by Michael A. Black
As I’ve said before, I used to look forward to the summers when I was in college so I could read whatever book I wanted, and not be required to wade through an uninteresting (and unreadable) so-called “classic.” For me, a “classic” was synonymous with “boooorrring.” Inevitably, I gravitated toward mysteries and thrillers. My tastes still lie in those areas, but I do pick up an occasional “classic” every once in a while. A few years back a professorial friend of mine gave me a book on disk of The Iliad, by Homer. Well, I at least gave it a try before putting that first disk back in the box and returning it to him… I also make it a point to read at least one nonfiction book a year. I’ve also explored other genres ranging from sci-fi to mainstream to westerns to romance. Choosing my next read depends on my mood.
I know what you’re thinking… Romance? Hardly the stuff a guy like me would be seen reading, right? Not to worry… If the mood does strike me, I have a selection of wrap-around paper covers displaying pictures of generic tough guys and semi-clad babes that I can temporarily affix to the book so as to hide the romantic cover. After all, I have an image to uphold.
Just teasing. I feel no need to hide my reading preferences. As I’ve said many times before, good writing is good writing. It all helps you in developing your writing style. There’s a lot to be learned from reading everything you can get your hands on, including the type of books you wouldn’t normally read. Bringing back my college day reading lists, I have no regrets about being forced to read some of the books on them because it was a learning experience. I truly hate some of them to this day, like Moby Dick, for instance, but wading through it (or at least trying to do so before I reached for the Cliff’s Notes) is all part of becoming a better writer. As a student of language, I try to learn from whatever I read, be it entertaining or not much so.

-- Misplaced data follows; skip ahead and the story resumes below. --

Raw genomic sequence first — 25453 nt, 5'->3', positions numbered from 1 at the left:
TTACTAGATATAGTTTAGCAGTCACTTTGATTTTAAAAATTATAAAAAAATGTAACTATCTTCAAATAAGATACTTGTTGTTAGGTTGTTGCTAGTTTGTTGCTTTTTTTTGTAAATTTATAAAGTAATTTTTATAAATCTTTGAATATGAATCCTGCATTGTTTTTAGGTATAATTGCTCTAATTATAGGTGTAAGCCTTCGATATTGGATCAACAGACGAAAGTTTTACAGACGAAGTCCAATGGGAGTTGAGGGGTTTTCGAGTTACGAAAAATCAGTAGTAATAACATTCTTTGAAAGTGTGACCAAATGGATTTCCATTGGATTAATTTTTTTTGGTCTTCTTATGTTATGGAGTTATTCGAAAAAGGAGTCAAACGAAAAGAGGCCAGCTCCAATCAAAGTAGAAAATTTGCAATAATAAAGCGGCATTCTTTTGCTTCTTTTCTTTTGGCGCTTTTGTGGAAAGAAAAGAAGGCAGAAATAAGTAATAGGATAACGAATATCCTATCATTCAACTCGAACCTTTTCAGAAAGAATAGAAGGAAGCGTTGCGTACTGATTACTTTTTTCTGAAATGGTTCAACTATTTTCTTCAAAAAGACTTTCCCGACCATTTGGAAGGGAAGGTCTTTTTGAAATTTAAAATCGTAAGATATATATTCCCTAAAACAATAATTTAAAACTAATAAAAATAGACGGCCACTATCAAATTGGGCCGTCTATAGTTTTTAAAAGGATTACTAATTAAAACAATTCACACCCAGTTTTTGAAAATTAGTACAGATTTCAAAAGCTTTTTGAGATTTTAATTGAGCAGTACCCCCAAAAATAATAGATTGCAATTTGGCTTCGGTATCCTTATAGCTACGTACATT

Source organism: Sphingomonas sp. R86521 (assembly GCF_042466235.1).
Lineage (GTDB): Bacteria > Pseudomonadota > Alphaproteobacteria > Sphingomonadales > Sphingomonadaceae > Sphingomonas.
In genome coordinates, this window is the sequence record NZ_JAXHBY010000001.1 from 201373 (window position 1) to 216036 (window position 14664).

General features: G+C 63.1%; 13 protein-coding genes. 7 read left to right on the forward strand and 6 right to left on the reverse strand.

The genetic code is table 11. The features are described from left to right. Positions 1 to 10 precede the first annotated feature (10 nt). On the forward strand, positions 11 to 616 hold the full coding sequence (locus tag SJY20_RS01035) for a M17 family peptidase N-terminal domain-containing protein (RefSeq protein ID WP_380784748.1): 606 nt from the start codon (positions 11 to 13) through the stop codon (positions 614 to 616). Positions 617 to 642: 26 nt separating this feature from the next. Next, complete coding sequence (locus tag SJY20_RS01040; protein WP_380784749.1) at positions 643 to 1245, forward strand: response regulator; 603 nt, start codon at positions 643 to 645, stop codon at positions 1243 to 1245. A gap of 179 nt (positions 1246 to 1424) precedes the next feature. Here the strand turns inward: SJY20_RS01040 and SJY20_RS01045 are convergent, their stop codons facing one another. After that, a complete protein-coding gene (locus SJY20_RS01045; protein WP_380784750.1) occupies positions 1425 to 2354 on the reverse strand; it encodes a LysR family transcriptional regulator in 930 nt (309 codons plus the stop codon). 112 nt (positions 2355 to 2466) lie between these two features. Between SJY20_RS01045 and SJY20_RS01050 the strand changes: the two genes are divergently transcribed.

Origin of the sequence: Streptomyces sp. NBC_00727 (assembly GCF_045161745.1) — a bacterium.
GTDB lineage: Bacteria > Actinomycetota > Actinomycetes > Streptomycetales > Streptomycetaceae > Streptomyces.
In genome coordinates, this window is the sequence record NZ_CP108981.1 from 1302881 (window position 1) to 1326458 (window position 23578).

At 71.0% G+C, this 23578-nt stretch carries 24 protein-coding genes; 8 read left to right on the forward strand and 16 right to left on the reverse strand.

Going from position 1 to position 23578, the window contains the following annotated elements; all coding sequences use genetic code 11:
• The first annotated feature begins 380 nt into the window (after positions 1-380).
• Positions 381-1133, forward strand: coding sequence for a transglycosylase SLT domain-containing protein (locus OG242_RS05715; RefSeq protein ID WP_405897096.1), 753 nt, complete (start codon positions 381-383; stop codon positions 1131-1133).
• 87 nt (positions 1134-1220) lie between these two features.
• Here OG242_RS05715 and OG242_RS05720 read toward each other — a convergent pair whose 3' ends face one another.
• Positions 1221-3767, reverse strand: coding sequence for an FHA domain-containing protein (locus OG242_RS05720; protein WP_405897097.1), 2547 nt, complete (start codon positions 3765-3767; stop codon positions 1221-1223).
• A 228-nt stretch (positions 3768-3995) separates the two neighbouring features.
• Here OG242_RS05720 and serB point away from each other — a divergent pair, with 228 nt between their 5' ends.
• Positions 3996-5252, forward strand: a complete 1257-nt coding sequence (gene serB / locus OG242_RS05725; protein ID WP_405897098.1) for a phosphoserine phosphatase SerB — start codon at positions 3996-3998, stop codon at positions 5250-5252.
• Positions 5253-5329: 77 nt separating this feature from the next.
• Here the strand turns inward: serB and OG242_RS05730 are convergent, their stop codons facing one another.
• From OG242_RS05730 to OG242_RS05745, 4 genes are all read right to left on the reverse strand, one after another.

By the time I enrolled in graduate school I’d been reading what I liked for a good number of years, and I had a lot of life experience to go with it. I’m sure many of my grad school professors found my unabashed criticism of some of their assigned classics a bit unsettling, but college is a place of learning and being exposed to new ideas. To that end, I’m sure the Profs emerged more educated for the experience. I know I certainly did. Is it any wonder why many of them still cringe at the mention of my name? ;-)
I just finished my latest Executioner novel (working title, Fatal Prescription) and I feel in the mood to pick up a good book and relax. This can be an arduous task, however, since my “to read” stack is just a few books shy of touching the ceiling. Lately, the book that’s been calling to me is one that I read before, a long time ago: The Canterbury Tales, by Geoffrey Chaucer. Although I struggled to master the Middle English of the original text back in my undergrad days, I came across a modern English translation that I used to help get me through that class in college. But I can still partially recite that opening line in the flowing Middle English:
Whan that aprill with his shoures soote,The droghte of march hath perced to the roote, And bathed every veyne in swich licour, Of which vertu engendred is the flour…
Close enough, I guess, but aren’t you glad we don’t talk like that anymore? Now, where’s that modern translation? The Canterbury Tales is basically a collection of short stories, and many of them are rather humorous. The cast of storytellers are traveling through the countryside and every night they gather around the campfire and one of them tells a story. As I said, some of the stories are humorous, and some are downright ribald. I always get a good belly laugh from “The Miller’s Tale.” I guess Chaucer’s goal was to say that the type of story told should depend on the mood of the teller and the listener as well. That’s good advice for readers of any era.